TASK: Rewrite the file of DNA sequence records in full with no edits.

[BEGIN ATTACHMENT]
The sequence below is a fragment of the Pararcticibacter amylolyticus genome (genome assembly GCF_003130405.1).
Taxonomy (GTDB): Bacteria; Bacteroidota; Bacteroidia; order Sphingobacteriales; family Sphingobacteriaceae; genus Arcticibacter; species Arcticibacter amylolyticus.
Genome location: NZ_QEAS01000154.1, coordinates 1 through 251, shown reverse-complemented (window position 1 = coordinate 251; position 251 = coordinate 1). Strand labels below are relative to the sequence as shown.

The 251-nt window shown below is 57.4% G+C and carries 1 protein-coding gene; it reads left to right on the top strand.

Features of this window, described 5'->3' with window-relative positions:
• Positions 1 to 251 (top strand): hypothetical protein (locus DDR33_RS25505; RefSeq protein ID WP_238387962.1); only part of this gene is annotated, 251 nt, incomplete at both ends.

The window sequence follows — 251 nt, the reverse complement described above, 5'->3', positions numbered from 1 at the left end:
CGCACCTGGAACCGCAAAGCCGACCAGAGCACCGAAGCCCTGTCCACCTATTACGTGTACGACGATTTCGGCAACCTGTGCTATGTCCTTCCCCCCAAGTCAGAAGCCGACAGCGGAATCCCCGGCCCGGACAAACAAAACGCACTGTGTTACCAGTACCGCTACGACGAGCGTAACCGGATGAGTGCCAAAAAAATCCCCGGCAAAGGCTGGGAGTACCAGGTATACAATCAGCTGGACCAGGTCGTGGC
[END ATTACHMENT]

The sequence below is a fragment of the Pararcticibacter amylolyticus genome (genome assembly GCF_003130405.1).
Taxonomy (GTDB): Bacteria; Bacteroidota; Bacteroidia; order Sphingobacteriales; family Sphingobacteriaceae; genus Arcticibacter; species Arcticibacter amylolyticus.
Genome location: NZ_QEAS01000154.1, coordinates 1 through 251, shown reverse-complemented (window position 1 = coordinate 251; position 251 = coordinate 1). Strand labels below are relative to the sequence as shown.

The 251-nt window shown below is 57.4% G+C and carries 1 protein-coding gene; it reads left to right on the top strand.

Features of this window, described 5'->3' with window-relative positions:
• Positions 1 to 251 (top strand): hypothetical protein (locus DDR33_RS25505; RefSeq protein ID WP_238387962.1); only part of this gene is annotated, 251 nt, incomplete at both ends.

The window sequence follows — 251 nt, the reverse complement described above, 5'->3', positions numbered from 1 at the left end:
CGCACCTGGAACCGCAAAGCCGACCAGAGCACCGAAGCCCTGTCCACCTATTACGTGTACGACGATTTCGGCAACCTGTGCTATGTCCTTCCCCCCAAGTCAGAAGCCGACAGCGGAATCCCCGGCCCGGACAAACAAAACGCACTGTGTTACCAGTACCGCTACGACGAGCGTAACCGGATGAGTGCCAAAAAAATCCCCGGCAAAGGCTGGGAGTACCAGGTATACAATCAGCTGGACCAGGTCGTGGC